On Tuesday, the language department and academic administration released a poll to the Menlo students in an attempt to determine a suitable language to add to the curriculum. The letter assessed the fact that Menlo already has a “language of the Americas,” a “European” language, and a language from “classical” culture. From the way the letter was structured, a reader might think that a logical addition to the language department would be an Asian language, which Menlo’s curriculum is currently lacking. While certain Asian languages such as Japanese might have been logical additions about five years ago, a more practical addition today is German. German would be a suitable fourth language, yet it was not even listed on the survey sheet which was distributed to students.
It is not merely the fact that more logical choices were not presented to students; it was that a variety of languages was clearly lacking from the sheet. Presented with choices such as Vietnamese, Korean, Japanese, and Mandarin, students are inclined to choose one of these Pacific Rim languages as the least of the evils, rather than as a language which they would truly take an interest in. Perhaps there will be a significant number of students who are interested in learning another non-Asian language; unfortunately, however, the hope of such an addition to the curriculum seems to have been dramatically curtailed.
Of course, the language department and the academic administration are not acting
completely illogically when they assume that students have no interest in languages such as German and Italian—two years ago, the department surveyed the students regarding the issue of adding a fourth language like German or Italian, and students replied extremely apathetically. However, more than half of Menlo has never seen this survey, and might benefit from being offered a wider variety of options.
Unfortunately, it seems as though the administration has already made up its mind that an Asian language will be added to the curriculum; I do not object to the prospect of a new Asian language, and I might even be interested in taking Japanese. In fact, I am quite pleased that the administration would think to accept student input in a decision of such great magnitude. However, I find it most irritating that the poll was so shortsighted. I suggest that the administration redistribute a more general poll, offering students a choice as to which type of language should be added. Once the type of language to be added is determined, the administration and the language department should take it upon themselves to add a language of that type at their discretion. Once it is determined what type of new language the students demand, the language department should be able to use their knowledge to decide which particular language of that type would be the most practical, beneficial, and easiest to find a competent teacher for.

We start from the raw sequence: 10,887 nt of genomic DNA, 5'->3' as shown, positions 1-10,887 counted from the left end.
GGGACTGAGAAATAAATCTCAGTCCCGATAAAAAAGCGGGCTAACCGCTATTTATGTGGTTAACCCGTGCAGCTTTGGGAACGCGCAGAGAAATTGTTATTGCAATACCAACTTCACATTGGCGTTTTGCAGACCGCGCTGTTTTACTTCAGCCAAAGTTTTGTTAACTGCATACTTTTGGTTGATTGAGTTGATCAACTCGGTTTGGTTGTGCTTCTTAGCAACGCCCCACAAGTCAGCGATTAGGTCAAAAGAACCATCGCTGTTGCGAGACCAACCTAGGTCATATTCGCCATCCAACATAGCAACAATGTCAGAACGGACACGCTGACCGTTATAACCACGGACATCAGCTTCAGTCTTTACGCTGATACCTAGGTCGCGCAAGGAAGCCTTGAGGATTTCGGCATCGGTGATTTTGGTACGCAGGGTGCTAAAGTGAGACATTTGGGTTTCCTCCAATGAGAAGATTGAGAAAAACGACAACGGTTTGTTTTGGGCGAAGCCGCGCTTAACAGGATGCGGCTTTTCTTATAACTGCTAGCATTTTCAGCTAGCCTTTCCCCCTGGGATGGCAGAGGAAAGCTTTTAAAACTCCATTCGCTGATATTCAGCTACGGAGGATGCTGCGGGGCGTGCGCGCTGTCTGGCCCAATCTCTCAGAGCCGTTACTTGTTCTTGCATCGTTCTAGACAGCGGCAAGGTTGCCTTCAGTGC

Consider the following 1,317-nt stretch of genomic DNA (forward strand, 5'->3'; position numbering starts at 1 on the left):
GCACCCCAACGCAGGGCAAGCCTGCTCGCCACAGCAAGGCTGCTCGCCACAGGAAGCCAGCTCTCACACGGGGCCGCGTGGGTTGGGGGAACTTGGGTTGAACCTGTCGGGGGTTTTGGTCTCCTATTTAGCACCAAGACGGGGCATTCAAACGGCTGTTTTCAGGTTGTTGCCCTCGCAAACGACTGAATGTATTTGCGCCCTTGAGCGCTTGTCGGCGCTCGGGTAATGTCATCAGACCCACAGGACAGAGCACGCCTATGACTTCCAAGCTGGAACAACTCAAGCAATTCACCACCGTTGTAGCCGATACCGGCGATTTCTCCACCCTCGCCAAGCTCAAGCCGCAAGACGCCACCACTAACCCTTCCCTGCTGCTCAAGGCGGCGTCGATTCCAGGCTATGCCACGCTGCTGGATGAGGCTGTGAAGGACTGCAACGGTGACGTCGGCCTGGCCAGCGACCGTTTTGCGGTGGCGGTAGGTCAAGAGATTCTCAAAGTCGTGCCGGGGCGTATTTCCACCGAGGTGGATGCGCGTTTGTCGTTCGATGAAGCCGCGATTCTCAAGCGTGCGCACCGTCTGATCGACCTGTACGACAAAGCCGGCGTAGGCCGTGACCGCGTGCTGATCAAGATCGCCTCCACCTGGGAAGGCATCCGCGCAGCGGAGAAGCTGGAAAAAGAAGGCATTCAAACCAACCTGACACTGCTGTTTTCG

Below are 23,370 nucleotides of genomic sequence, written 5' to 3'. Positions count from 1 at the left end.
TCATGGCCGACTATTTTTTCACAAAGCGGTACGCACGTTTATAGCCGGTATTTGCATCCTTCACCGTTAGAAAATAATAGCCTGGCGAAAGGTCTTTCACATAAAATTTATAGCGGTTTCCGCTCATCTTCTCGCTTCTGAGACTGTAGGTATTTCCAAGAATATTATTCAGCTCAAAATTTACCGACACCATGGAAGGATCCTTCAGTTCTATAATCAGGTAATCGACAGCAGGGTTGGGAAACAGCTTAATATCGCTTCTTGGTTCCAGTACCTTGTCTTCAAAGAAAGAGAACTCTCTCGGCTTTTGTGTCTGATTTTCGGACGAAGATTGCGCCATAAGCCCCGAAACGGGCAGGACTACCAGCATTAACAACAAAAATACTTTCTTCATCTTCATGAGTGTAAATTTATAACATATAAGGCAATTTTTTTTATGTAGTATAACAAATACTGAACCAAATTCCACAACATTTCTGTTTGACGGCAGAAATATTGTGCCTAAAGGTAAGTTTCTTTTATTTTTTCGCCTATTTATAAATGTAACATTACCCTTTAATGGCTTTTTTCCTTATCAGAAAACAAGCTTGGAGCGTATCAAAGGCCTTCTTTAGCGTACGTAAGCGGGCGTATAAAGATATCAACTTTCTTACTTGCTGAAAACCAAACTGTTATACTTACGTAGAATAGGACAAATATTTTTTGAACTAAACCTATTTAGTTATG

The problem lies in the fact that Menlo is far too concerned with its multi-cultural appeal; we must take every culture into account, or risk being accused for not being “politically correct.” What is political correctness, anyway? The administration’s blind pursuit of this vague ideal has perhaps triggered apathy with regard to student needs, which have been neglected in favor of this ideal of an acceptable public image. It seems as though we are too caught up in being cultural pioneers, to the extent that the desires of the students have taken the back seat. Menlo focuses so much on public image—appearing culturally diverse, where, in fact, the student body is a gross distortion of society’s class lines, thus drawing a great distinction between perception versus reality, and pioneering a new language frontier, where in fact, the true views of the students may or may not have been represented (who’s to tell from such a narrow-minded survey?).
It may indeed be true that an Asian language would be the most practical addition to the Menlo curriculum, and it may even be that an Asian language is the type of language students demand. However, the administration will never know this if they do not take a more representative poll from the students. Why even bother to take input from the students if this input is not an adequate representation of the students’ needs, desires, and concerns?
by Nick Feamster